For the first time in more than two decades, Canada’s government is looking to amend its drug pricing regulations to better protect Canadians from paying excessive prices for patented drugs.
The move comes as the US government is undergoing a similar review of ways to bring down the price of drugs in the US, though one major difference between the neighbors is that Canada’s government has a means by which it can control the price of medicines. The US Congress is also considering provisions that would allow cheaper Canadian medicines to be imported to reduce the US pharmaceuticals bill.
Canada says the amendments to the regulations are intended to reverse a recent trend in drug spending, whereby the country’s pharmaceuticals bill has increased from less than 10% of its total health expenditure to about 16% today.
Canada’s System and Proposal
Currently, the country’s Patented Medicine Prices Review Board (PMPRB) compares Canada’s prices with seven other countries, including the US, to determine if it is over-paying. But the proposal would no longer use the US or Switzerland as comparators and would add seven other countries: Australia, Belgium, Japan, Netherlands, Norway, South Korea and Spain.
The proposal also would use three new factors when determining whether a medicine is being or has been sold at an excessive price: A pharmacoeconomic evaluation for a medicine with a fixed cost per quality-adjusted life year (QALY) threshold in Canada, the size of the market for the drug in Canada and in other markets, and the gross domestic product of Canada.
"When the Regulations were first conceived 30 years ago, policy makers believed that patent protection and price were key drivers of pharmaceutical R&D investment. The choice was thus made to offer a comparable level of patent protection and pricing for drugs as exists in countries with a strong pharmaceutical industry presence, on the assumption that Canada would come to enjoy comparable levels of R&D. However, the percentage of R&D-to-sales by pharmaceutical patentees in Canada has been falling since the late 1990s and is at a historic low. By comparison, and despite Canada having among the highest patented drug prices, industry R&D investment relative to sales in the PMPRB7 countries is on average 22.8% versus 4.4% in Canada," the proposal says.
In addition to the changes to country comparators and introducing the three new factors to consider, a third proposed amendment would reduce the regulatory burden for generic drugmakers by only requiring the identity and price information of these drugs in the event of a pricing complaint or at the request of the PMPRB.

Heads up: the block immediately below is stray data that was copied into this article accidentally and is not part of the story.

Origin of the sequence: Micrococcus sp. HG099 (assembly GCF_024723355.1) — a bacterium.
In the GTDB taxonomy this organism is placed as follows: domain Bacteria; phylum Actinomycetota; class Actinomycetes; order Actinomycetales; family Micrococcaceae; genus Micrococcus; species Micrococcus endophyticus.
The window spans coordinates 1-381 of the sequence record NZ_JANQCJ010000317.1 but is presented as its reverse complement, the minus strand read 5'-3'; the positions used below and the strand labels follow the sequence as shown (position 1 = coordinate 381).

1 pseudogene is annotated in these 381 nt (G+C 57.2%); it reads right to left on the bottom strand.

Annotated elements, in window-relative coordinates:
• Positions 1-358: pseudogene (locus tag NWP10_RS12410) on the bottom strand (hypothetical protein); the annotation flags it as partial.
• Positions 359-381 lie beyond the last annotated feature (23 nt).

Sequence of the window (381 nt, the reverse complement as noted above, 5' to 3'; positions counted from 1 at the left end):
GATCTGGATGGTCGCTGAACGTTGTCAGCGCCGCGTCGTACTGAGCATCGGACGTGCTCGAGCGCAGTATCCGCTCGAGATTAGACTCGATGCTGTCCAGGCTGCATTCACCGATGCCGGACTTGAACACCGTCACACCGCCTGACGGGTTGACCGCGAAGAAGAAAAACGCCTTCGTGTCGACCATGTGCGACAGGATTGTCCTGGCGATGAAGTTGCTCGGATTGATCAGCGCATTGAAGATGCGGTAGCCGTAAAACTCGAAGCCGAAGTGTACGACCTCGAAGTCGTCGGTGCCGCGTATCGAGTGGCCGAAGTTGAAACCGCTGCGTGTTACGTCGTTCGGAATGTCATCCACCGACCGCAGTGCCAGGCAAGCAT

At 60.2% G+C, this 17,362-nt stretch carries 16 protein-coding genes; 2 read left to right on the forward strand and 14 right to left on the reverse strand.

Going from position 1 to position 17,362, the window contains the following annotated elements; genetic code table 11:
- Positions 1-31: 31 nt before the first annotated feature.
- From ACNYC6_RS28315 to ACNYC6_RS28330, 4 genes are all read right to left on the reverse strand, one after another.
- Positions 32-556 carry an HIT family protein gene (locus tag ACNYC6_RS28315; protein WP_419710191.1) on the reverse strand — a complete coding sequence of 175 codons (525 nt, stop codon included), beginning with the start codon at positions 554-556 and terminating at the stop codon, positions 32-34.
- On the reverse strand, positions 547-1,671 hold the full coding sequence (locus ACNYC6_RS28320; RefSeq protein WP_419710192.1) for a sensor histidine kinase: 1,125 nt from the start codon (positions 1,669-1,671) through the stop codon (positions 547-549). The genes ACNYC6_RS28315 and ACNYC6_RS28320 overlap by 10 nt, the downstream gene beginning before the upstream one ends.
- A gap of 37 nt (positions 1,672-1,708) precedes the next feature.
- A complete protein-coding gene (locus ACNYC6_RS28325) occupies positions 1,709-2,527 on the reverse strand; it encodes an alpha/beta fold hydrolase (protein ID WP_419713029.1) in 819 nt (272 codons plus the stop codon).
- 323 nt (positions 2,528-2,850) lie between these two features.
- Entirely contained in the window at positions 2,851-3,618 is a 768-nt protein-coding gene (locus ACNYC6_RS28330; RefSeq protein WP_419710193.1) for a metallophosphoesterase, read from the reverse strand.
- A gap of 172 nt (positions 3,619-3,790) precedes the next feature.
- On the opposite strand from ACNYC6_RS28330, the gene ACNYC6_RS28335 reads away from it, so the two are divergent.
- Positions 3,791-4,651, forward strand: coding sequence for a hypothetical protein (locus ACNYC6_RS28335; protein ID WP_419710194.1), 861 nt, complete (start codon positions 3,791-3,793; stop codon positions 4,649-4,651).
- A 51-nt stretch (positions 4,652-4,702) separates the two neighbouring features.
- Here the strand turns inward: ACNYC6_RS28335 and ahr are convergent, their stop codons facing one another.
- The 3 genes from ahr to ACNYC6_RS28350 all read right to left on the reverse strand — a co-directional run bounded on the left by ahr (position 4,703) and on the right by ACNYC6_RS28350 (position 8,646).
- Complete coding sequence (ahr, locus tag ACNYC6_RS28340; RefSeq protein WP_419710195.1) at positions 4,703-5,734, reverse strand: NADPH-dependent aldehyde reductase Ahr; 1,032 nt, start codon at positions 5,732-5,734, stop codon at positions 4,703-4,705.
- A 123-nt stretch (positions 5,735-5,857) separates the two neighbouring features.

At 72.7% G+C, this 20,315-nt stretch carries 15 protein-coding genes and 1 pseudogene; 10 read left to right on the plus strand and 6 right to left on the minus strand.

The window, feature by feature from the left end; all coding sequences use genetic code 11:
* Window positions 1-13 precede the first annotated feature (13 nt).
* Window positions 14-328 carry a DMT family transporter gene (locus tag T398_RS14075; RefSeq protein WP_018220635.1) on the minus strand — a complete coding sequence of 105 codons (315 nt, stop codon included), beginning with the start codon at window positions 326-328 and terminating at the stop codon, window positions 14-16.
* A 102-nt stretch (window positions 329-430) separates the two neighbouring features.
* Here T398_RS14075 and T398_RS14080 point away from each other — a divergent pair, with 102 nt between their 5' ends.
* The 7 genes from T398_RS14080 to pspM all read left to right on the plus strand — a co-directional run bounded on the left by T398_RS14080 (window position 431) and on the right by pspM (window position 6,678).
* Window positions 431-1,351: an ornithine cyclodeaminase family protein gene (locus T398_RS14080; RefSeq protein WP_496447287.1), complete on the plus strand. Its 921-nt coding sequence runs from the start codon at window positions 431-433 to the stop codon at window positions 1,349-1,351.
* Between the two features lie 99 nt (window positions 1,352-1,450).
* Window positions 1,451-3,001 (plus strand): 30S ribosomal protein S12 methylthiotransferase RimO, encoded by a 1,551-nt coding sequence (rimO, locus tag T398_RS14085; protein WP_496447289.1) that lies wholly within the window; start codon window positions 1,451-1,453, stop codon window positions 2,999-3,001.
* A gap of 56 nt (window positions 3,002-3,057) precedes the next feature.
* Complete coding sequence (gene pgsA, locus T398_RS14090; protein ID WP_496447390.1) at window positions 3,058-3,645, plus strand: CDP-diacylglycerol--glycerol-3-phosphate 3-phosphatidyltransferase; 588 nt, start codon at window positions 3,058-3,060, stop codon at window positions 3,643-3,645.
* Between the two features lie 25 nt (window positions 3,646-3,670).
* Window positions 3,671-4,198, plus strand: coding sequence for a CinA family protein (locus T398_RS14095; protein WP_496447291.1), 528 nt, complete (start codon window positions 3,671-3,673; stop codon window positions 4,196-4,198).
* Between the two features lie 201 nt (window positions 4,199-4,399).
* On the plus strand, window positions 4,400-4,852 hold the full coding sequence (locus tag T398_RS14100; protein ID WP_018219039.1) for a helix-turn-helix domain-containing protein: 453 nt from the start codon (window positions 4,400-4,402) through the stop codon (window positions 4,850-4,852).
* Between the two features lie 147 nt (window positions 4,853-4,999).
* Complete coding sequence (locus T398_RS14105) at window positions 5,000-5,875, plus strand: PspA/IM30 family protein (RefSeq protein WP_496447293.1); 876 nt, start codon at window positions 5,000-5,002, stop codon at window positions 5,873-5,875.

The current regulations also specify what information is to be provided to the PMPRB by patent holders relating to the prices of patented drugs sold in Canada and other countries, patentees’ revenues as well as R&D expenditures. The fourth amendment would require such patentees to also submit a cost utility analysis by approved indication of the medicine and the estimated uptake of the medicine in Canada.
A fifth amendment would require patentees to report to the PMPRB all indirect price reductions, given as a promotion or in the form of rebates, discounts, refunds, free goods, free services, gifts or any other benefit in Canada.
"Based on international best practices, the proposed amendments would provide the PMPRB with new regulatory tools and information to better protect Canadian consumers from excessive prices while reducing regulatory burden on patentees," the consultation says.
The government says Canada is paying higher prices for prescription drugs than most other developed countries, which can result in limited access to innovative medicines, place a financial burden on patients and mean fewer resources for other critical areas of the health care system.
The consultation is open for comment now and runs until 28 June 2017.
Protecting Canadians from Excessive Drug Prices: Consulting on Proposed Amendments to the Patented Medicines Regulations